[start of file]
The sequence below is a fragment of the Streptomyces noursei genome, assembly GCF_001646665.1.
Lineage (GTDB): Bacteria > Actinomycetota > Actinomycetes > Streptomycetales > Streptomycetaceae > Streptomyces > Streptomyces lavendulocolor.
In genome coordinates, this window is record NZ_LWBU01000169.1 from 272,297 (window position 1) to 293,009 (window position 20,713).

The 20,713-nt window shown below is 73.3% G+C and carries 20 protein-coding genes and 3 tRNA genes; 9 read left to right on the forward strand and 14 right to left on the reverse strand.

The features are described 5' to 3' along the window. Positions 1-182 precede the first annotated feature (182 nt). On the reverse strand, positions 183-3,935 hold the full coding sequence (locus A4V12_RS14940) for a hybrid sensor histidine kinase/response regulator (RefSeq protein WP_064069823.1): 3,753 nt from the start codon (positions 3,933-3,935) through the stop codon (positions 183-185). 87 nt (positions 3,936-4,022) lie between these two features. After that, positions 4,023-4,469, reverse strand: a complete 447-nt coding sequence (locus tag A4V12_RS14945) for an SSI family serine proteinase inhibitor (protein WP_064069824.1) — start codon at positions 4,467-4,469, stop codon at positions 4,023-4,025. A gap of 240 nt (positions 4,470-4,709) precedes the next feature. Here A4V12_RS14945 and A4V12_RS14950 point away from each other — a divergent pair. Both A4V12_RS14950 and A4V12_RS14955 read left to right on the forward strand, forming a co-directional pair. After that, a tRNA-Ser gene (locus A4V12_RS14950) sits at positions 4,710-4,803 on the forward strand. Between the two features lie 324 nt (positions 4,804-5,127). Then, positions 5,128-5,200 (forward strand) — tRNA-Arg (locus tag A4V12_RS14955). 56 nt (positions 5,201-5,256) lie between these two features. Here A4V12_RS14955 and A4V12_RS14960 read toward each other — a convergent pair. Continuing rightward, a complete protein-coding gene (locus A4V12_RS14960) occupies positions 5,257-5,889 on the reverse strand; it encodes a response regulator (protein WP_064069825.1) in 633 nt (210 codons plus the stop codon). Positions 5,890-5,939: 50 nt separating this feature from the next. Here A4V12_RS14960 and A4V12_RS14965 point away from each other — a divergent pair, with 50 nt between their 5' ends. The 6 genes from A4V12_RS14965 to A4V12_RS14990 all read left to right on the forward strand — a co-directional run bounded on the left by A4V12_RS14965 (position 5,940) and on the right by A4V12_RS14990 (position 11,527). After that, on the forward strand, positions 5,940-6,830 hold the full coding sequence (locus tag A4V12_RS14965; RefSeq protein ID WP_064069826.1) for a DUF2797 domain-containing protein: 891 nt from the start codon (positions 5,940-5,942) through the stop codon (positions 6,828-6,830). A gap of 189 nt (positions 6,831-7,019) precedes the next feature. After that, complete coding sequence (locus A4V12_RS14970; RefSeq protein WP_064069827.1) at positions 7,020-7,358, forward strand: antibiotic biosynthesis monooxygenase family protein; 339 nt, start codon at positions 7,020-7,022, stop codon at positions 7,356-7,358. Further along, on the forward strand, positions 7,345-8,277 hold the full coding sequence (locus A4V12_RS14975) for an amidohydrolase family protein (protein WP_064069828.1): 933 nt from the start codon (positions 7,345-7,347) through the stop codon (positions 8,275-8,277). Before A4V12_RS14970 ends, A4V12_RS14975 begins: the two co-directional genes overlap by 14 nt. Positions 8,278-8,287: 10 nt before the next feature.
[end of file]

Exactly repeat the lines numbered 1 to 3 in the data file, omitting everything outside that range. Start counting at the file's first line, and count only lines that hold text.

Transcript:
The sequence below is a fragment of the Streptomyces noursei genome, assembly GCF_001646665.1.
Lineage (GTDB): Bacteria > Actinomycetota > Actinomycetes > Streptomycetales > Streptomycetaceae > Streptomyces > Streptomyces lavendulocolor.
In genome coordinates, this window is record NZ_LWBU01000169.1 from 272,297 (window position 1) to 293,009 (window position 20,713).